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Pabst American Pale Ale

A can of Pabst American Pale Ale.

My in-laws tell a story about an acquaintance who, upon taking his first sip of wine, complimented it by saying, "I've had better, but none cheaper." I initially felt the same way about my most recent discovery, Pabst American Pale Ale. Until I did some math.

My local grocery store sells four 16-oz. cans of Pabst APA for $5.99. That's roughly $.09-per-oz. That same store often has 12 packs of Sierra Nevada Pale Ale (or something of similar quality) on sale for $12.99—also $.09-per-oz. At that price, I can't recommend Pabst APA—it just doesn't compete taste-wise.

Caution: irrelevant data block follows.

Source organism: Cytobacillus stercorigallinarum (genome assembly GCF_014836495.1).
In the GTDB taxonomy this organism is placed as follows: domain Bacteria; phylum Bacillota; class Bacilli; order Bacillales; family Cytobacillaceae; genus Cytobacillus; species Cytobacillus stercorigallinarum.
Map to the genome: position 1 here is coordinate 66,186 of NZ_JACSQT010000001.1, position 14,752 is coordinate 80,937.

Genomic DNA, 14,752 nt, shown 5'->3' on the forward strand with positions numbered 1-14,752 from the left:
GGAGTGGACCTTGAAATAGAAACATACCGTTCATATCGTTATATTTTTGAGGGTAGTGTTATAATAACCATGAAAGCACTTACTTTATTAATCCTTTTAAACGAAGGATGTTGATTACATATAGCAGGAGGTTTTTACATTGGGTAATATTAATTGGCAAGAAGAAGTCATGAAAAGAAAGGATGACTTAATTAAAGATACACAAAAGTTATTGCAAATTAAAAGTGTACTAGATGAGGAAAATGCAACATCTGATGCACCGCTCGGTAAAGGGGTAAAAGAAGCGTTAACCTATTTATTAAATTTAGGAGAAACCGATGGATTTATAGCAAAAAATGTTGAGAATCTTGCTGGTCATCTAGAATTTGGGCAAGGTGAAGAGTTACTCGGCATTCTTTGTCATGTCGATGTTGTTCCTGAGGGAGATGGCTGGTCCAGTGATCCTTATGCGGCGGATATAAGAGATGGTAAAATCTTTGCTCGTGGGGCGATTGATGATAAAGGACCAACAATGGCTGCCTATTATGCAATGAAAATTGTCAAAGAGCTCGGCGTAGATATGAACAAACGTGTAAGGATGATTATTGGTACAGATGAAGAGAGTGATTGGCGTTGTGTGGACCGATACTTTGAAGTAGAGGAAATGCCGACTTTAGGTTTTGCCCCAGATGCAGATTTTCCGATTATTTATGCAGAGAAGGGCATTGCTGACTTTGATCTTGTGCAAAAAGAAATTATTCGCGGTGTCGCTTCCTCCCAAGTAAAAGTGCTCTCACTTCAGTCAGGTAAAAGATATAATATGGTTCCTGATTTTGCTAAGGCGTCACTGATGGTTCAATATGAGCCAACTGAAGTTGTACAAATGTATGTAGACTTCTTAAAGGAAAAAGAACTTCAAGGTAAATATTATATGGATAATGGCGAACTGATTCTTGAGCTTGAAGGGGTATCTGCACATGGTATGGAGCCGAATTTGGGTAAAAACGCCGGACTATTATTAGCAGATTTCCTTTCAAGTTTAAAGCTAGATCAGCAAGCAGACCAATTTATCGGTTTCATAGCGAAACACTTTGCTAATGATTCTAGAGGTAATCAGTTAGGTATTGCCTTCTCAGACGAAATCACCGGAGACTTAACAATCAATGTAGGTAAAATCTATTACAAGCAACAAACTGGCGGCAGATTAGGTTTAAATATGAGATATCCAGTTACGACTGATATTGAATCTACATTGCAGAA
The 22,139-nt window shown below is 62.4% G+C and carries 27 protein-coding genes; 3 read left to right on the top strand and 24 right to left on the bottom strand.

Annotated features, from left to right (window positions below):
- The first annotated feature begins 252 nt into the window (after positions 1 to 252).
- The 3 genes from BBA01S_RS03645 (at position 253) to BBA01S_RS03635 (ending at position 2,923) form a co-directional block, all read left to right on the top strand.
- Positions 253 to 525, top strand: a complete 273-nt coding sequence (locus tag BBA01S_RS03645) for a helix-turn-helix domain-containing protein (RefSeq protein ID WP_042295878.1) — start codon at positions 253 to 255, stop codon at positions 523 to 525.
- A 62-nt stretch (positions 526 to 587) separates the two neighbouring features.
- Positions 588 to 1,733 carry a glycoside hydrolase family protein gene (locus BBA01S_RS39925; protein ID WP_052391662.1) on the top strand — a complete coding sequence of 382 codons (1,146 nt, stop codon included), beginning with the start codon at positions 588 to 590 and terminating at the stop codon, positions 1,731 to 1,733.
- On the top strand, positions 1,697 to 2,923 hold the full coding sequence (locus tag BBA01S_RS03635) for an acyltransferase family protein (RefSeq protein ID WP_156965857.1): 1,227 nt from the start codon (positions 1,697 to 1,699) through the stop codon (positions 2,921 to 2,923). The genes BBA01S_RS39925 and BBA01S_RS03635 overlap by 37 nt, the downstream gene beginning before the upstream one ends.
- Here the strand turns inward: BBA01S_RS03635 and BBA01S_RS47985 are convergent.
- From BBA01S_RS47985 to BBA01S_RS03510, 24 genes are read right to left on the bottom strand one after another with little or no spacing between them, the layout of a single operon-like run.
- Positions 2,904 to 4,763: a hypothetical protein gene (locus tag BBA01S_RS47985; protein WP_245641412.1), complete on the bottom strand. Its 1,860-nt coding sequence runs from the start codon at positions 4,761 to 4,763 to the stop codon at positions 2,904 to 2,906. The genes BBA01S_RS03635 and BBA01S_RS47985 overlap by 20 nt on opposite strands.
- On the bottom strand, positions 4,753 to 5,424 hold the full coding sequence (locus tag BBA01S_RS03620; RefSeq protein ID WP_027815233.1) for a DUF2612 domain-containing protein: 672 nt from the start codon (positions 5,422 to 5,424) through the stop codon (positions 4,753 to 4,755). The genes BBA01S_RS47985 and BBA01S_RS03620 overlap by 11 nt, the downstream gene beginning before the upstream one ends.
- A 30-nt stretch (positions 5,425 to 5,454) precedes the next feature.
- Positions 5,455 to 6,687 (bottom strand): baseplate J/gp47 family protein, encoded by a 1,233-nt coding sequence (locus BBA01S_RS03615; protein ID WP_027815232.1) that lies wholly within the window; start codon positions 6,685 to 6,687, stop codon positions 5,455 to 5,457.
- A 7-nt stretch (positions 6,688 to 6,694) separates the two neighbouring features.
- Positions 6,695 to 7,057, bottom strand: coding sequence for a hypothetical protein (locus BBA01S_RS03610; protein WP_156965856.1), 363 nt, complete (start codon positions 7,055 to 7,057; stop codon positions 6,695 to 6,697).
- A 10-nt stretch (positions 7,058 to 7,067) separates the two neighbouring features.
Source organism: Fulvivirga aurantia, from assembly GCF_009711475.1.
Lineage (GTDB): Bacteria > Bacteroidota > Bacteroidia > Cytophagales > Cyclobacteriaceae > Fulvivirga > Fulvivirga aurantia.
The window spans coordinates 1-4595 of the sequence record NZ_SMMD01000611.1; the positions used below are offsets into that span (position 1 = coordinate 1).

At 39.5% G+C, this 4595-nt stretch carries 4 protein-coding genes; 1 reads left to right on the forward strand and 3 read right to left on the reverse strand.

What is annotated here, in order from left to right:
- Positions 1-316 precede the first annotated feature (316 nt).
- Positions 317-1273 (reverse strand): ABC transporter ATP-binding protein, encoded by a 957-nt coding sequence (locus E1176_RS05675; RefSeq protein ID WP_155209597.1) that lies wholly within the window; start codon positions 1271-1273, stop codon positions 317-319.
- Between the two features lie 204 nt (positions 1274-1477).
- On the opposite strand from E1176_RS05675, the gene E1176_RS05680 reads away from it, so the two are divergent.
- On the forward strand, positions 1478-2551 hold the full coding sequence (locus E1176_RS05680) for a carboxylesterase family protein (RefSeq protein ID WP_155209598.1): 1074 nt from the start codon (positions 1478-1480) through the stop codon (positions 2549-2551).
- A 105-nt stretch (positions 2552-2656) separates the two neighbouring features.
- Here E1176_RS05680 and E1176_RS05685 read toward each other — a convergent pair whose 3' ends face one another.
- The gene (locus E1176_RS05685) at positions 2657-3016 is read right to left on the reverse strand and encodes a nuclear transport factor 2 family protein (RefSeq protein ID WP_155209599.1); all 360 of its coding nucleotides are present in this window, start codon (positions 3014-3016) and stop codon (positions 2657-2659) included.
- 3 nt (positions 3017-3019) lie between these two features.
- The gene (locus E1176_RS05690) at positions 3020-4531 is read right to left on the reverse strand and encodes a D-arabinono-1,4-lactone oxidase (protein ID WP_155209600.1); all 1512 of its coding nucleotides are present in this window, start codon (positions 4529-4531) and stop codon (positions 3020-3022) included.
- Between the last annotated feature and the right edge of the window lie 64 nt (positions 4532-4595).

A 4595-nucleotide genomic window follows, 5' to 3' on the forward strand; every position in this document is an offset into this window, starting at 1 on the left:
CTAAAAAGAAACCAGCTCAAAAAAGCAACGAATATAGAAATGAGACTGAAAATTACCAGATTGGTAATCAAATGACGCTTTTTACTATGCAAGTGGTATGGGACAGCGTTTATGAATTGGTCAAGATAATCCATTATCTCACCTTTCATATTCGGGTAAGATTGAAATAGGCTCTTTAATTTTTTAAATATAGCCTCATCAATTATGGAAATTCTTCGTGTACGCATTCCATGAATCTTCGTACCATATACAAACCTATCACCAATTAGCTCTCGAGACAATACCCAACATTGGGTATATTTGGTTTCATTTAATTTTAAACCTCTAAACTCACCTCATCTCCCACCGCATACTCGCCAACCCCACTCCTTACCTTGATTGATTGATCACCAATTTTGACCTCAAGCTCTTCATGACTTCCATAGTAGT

It does, however, accomplish what it sets out to do. Pabst APA is as unpretentious and straightforward as it claims to be. But it only hints at flavors other beers in its price-range fully explore. The taste is exactly what you'd expect a PBR brewed with just enough Chinook, Liberty, and Cascade hops to taste like. I'll have to take Pabst at their word and concede those three hops are in there, I just couldn't tell you where.

I guess the result tastes like a beer for the "rest of us." But if you subtract out the beer drinkers who have stuck with the same brand exclusively for 30 years and the craft beer snobs, I'm not sure that "the rest of us" that are left constitutes enough of a market to justify this beer's existence. It's almost like Pabst made a decent-enough American Pale Ale but left it entirely without a home of its own.

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